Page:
Smyth JM, Johnson JA, Auer BJ, Lehman E, Talamo G, Sciamanna CN. Online Positive Affect Journaling in the Improvement of Mental Distress and Well-Being in General Medical Patients With Elevated Anxiety Symptoms: A Preliminary Randomized Controlled Trial.

Thoele DG, Gunalp C, Baran D, Harris J, Moss D, Donovan R, Li Y, Getz MA. Health Care Practitioners and Families Writing Together: The Three-Minute Mental Makeover. Perm J. 2020;24:19.056. doi: 10.7812/TPP/19.056. Epub 2019 Nov 22. PMID: 31852046; PMCID:

Hasanzadeh P, Fallahi Khoshknab M, Norozi K. Impacts of Journaling on Anxiety and stress in Multiple Sclerosis patients. cmja 2012; 2 (2) :183-193

Sohal M, Singh P, Dhillon BS, Gill HS. Efficacy of journaling in the management of mental illness: a systematic review and meta-analysis. Fam Med Community Health. 2022 Mar;10(1):e001154. doi: 10.1136/fmch-2021-001154. PMID: 35304431; PMCID: PMC8935176.

Stice E, Burton E, Bearman SK, Rohde P. Randomized trial of a brief depression prevention program: an elusive search for a psychosocial placebo control condition. Behav Res Ther. 2007 May;45(5):863-76. doi: 10.1016/j.brat.2006.08.008. Epub 2006 Sep 27. PM

Baikie, K., & Wilhelm, K. (2005). Emotional and physical health benefits of expressive writing. Advances in Psychiatric Treatment, 11(5), 338-346. doi:10.1192/apt.11.5.338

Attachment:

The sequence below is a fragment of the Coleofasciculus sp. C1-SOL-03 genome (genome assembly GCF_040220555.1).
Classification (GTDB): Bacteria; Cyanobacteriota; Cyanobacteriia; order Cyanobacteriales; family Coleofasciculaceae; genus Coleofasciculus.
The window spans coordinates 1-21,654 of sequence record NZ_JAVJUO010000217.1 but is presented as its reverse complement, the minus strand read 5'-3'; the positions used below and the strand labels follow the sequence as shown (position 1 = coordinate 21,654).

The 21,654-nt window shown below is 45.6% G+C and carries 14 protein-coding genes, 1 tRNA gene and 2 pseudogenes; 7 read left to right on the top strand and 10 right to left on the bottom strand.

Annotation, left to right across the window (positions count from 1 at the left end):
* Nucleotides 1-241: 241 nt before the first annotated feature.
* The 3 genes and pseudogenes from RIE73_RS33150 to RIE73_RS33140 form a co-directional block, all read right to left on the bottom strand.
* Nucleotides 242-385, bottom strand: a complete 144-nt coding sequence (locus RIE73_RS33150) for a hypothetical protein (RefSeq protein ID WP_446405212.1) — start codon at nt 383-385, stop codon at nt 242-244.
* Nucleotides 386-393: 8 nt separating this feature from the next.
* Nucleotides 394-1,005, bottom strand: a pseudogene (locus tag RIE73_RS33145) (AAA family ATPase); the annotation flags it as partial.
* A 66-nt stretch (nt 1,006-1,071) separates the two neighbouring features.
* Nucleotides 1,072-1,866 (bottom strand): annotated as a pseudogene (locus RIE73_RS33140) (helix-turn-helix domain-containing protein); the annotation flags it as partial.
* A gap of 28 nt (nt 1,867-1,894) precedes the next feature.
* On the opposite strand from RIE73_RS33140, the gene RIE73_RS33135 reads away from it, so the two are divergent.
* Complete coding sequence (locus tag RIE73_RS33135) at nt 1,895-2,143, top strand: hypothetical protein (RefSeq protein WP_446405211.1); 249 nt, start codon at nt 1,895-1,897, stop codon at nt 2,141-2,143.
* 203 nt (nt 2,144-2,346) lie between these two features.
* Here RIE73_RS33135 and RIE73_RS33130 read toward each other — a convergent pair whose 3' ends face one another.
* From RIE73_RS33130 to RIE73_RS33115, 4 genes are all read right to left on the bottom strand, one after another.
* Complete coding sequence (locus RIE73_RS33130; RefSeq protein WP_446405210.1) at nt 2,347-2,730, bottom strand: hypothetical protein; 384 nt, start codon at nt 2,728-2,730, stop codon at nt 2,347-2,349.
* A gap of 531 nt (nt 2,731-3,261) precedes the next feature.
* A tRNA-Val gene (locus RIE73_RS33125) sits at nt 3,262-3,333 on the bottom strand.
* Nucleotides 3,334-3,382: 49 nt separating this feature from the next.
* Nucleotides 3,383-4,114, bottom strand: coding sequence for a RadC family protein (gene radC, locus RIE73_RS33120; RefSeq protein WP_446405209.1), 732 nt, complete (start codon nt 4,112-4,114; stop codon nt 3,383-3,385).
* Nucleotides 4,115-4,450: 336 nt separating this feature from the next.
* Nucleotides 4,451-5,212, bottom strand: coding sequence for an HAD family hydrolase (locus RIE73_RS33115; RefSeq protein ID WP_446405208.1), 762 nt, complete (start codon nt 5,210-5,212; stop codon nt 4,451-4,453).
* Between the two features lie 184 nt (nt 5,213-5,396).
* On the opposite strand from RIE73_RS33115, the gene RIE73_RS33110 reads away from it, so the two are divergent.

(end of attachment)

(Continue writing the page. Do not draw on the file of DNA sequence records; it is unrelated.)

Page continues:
Pennebaker, J. W. (1997). Opening up: The healing power of expressing emotions (Rev. ed.). Guilford Press.

Ford BQ, Lam P, John OP, Mauss IB. The psychological health benefits of accepting negative emotions and thoughts: Laboratory, diary, and longitudinal evidence. J Pers Soc Psychol. 2018 Dec;115(6):1075-1092. doi: 10.1037/pspp0000157. Epub 2017 Jul 13. PMID

Gratitude: Why Practice It? Greater Good Magazine

Acar, D., & Dirik, G. (2019). A current paradigm: Written emotional disclosure. Psikiyatride Güncel Yaklaşımlar, 11(1), 65–79.

Therapeutic Journaling. VA Office of Patient Centered Care and Cultural Transformation.

Smyth JM. Written emotional expression: effect sizes, outcome types, and moderating variables. J Consult Clin Psychol. 1998;66(1):174-184.

Frisina PG, Borod JC, Lepore SJ. A meta-analysis of the effects of written emotional disclosure on the health outcomes of clinical populations. J Nerv Ment Dis. 2004;192(9):629-634.

Sohal M, Singh P, Dhillon BS, Gill HS. Efficacy of journaling in the management of mental illness: a systematic review and meta-analysis. Fam Med Community Health. 2022;10(1).

Frattaroli J (2006). Experimental disclosure and its moderators: A meta-analysis. Psychological Bulletin. 2006;132:823.

Mogk C, Otte S, Reinhold-Hurley B, Kröner-Herwig B (2006). Health effects of expressive writing on stressful or traumatic experiences—a meta-analysis. GMS Psycho-Social-Medicine. 2006;3:1-9.

Smyth JM, Pennebaker JW (2008). Exploring the boundary conditions of expressive writing: In search of the right recipe. British Journal of Health Psychologyk. 2008;13:1-7.

Pavlacic JM, Buchanan EM, Maxwell NP, Hopke TG, Schulenberg SE. A meta-analysis of expressive writing on posttraumatic stress, posttraumatic growth, and quality of life. Review of General Psychology. 2019;23(2):230-250.

Gerger H, Werner CP, Gaab J, Cuijpers P. Comparative efficacy and acceptability of expressive writing treatments compared with psychotherapy, other writing treatments, and waiting list control for adult trauma survivors: A systematic review and network me

Reinhold M, Bürkner P, Holling H. Effects of expressive writing on depressive symptoms—A meta-analysis. Clinical Psychology: Science and Practice. 2018;25(1).